By Alec Hogg
During any period of bewilderment it helps locking onto an anchor from the past. And at a time when South Africans are digesting the agenda behind the heist of 15 computers from the office of the Chief Justice, it’s a good time to remember how SA’s Constitution was acquired.
Nelson Mandela’s autobiographical Long Walk To Freedom reminds us that the Constitution’s forerunner, the Freedom Charter, was created in June 1955 by a Congress of the People at “a multiracial scrap of veld” called Kliptown. Mandela was under a banning order so, alongside Walter Sisulu, observed proceedings from the edge of the crowd.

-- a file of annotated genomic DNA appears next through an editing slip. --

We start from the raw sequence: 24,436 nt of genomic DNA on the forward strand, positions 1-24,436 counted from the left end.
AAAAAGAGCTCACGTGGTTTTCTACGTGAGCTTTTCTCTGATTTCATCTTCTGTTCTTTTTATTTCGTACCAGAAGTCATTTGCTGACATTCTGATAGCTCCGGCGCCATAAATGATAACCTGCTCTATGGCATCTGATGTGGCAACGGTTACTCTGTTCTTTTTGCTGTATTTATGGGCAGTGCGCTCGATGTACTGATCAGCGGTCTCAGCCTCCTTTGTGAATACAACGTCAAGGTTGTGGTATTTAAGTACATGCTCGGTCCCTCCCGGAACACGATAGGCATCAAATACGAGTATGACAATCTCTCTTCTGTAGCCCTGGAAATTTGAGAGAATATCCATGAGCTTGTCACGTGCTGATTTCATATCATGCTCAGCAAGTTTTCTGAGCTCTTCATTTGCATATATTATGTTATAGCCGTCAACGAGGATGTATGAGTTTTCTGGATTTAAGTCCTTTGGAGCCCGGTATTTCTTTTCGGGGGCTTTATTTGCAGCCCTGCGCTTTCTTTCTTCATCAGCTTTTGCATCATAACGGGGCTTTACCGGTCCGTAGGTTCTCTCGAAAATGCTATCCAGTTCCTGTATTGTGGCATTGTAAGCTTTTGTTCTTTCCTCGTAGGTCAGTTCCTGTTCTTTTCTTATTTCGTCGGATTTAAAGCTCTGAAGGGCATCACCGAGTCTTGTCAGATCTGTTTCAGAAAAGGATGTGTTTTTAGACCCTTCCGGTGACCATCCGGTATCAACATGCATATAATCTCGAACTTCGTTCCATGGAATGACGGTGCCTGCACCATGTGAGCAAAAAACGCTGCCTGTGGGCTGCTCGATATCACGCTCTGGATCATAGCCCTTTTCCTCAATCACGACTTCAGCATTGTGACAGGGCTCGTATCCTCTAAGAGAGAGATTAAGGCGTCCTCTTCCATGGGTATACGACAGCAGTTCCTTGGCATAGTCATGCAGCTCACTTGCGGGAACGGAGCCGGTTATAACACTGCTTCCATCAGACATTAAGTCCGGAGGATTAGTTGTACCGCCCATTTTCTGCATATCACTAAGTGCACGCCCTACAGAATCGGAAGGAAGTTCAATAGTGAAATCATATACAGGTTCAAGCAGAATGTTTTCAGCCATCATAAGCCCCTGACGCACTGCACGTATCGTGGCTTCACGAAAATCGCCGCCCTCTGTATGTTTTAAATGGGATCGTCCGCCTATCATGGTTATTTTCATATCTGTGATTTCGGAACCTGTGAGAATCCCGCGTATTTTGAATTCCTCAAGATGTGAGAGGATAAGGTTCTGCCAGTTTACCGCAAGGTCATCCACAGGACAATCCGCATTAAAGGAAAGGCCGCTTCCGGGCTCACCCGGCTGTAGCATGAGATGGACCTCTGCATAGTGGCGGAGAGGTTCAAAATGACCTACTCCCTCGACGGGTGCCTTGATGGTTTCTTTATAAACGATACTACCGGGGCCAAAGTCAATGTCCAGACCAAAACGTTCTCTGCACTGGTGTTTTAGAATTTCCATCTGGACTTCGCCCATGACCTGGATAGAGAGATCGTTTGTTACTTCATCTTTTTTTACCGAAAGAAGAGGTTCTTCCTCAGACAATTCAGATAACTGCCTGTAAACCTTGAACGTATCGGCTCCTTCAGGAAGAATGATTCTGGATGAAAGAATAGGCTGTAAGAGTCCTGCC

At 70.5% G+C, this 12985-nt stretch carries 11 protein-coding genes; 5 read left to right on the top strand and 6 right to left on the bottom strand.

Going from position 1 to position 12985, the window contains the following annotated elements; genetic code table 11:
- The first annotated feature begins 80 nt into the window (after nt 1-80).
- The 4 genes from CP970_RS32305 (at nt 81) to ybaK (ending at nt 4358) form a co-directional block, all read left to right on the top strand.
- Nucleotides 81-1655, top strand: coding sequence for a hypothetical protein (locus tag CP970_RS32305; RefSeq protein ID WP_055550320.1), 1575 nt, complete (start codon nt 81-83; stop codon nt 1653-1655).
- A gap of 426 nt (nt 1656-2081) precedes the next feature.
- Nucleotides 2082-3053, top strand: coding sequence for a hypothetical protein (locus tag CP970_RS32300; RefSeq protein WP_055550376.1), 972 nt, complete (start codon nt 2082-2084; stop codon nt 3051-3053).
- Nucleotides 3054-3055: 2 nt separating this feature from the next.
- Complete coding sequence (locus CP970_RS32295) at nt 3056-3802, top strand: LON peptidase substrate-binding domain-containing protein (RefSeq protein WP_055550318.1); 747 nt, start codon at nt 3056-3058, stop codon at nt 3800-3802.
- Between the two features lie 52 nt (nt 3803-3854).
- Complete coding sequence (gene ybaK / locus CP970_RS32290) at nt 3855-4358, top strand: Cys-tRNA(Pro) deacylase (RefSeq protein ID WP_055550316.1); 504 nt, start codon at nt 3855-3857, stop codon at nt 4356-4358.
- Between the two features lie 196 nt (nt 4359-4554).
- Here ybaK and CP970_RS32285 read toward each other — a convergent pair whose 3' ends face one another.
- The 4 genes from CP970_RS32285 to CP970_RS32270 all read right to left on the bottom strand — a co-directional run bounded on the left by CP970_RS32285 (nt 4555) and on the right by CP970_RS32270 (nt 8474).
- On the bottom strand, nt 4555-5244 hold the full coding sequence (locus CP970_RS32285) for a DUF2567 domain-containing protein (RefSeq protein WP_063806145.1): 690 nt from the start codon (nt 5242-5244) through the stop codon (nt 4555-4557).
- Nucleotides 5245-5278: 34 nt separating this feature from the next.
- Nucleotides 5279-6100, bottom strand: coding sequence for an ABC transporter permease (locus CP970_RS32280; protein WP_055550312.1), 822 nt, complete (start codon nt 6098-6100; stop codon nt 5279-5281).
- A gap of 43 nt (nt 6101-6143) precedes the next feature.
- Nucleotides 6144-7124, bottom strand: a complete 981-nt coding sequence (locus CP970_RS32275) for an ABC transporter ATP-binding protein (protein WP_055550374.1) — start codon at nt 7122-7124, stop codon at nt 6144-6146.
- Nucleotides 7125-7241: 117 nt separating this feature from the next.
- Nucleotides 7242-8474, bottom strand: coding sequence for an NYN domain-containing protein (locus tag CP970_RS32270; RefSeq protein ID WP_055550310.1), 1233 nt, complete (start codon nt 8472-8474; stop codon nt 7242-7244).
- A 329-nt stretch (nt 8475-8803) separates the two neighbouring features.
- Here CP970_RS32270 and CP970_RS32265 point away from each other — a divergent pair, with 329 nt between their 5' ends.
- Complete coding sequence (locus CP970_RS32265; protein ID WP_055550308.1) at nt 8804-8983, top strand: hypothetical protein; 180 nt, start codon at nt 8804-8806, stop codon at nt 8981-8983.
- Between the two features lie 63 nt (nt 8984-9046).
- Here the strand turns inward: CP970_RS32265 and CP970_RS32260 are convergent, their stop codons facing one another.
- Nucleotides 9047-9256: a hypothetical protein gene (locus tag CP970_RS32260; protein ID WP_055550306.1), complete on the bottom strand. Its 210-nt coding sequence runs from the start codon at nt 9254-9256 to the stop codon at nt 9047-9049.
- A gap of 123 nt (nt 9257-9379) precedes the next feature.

Madiba wrote: “More than 3,000 delegates braved police intimidation to assemble and approve the final document. Although the overwhelming number of delegates were black, there were more than 300 Indians, 200 Coloureds and 100 Whites.”
He added: “At 3:30 the final approval was to be voted when a brigade of police and Special Branch detectives brandishing sten guns swarmed onto the platform. Another group of constables armed with rifles formed a cordon around the crowd. The people responded magnificently by loudly singing Nkosi Sikelel’ iAfrika…” Lest we forget.